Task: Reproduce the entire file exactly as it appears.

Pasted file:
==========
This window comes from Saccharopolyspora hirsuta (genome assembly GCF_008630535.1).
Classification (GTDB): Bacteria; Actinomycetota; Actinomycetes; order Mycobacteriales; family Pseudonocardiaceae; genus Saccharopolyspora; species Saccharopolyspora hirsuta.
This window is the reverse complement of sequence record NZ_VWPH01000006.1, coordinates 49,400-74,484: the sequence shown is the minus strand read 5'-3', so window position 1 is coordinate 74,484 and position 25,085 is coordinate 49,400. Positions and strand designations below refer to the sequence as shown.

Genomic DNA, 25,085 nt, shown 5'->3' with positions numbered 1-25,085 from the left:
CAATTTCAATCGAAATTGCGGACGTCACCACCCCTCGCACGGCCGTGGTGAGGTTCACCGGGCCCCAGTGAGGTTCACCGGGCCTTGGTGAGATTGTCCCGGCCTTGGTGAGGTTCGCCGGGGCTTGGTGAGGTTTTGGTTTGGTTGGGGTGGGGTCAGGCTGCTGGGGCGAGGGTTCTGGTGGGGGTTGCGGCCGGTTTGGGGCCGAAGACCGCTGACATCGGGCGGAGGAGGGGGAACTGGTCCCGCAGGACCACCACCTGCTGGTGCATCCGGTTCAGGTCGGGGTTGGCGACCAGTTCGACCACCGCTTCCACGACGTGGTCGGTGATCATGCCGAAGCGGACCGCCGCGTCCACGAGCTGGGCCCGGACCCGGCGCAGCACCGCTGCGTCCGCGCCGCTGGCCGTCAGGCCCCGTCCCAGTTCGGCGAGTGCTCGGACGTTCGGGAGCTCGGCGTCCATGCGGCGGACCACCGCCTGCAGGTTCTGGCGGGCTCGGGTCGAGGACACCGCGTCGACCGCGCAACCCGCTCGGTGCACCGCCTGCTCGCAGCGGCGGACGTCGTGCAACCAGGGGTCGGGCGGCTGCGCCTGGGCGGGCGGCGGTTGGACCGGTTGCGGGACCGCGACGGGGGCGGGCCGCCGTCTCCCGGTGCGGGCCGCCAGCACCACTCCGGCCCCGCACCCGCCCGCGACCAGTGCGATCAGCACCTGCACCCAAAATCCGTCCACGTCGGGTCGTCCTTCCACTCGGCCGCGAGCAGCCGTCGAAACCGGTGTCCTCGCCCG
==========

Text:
This window comes from Saccharopolyspora hirsuta (genome assembly GCF_008630535.1).
Classification (GTDB): Bacteria; Actinomycetota; Actinomycetes; order Mycobacteriales; family Pseudonocardiaceae; genus Saccharopolyspora; species Saccharopolyspora hirsuta.
This window is the reverse complement of sequence record NZ_VWPH01000006.1, coordinates 49,400-74,484: the sequence shown is the minus strand read 5'-3', so window position 1 is coordinate 74,484 and position 25,085 is coordinate 49,400. Positions and strand designations below refer to the sequence as shown.

Genomic DNA, 25,085 nt, shown 5'->3' with positions numbered 1-25,085 from the left:
CAATTTCAATCGAAATTGCGGACGTCACCACCCCTCGCACGGCCGTGGTGAGGTTCACCGGGCCCCAGTGAGGTTCACCGGGCCTTGGTGAGATTGTCCCGGCCTTGGTGAGGTTCGCCGGGGCTTGGTGAGGTTTTGGTTTGGTTGGGGTGGGGTCAGGCTGCTGGGGCGAGGGTTCTGGTGGGGGTTGCGGCCGGTTTGGGGCCGAAGACCGCTGACATCGGGCGGAGGAGGGGGAACTGGTCCCGCAGGACCACCACCTGCTGGTGCATCCGGTTCAGGTCGGGGTTGGCGACCAGTTCGACCACCGCTTCCACGACGTGGTCGGTGATCATGCCGAAGCGGACCGCCGCGTCCACGAGCTGGGCCCGGACCCGGCGCAGCACCGCTGCGTCCGCGCCGCTGGCCGTCAGGCCCCGTCCCAGTTCGGCGAGTGCTCGGACGTTCGGGAGCTCGGCGTCCATGCGGCGGACCACCGCCTGCAGGTTCTGGCGGGCTCGGGTCGAGGACACCGCGTCGACCGCGCAACCCGCTCGGTGCACCGCCTGCTCGCAGCGGCGGACGTCGTGCAACCAGGGGTCGGGCGGCTGCGCCTGGGCGGGCGGCGGTTGGACCGGTTGCGGGACCGCGACGGGGGCGGGCCGCCGTCTCCCGGTGCGGGCCGCCAGCACCACTCCGGCCCCGCACCCGCCCGCGACCAGTGCGATCAGCACCTGCACCCAAAATCCGTCCACGTCGGGTCGTCCTTCCACTCGGCCGCGAGCAGCCGTCGAAACCGGTGTCCTCGCCCG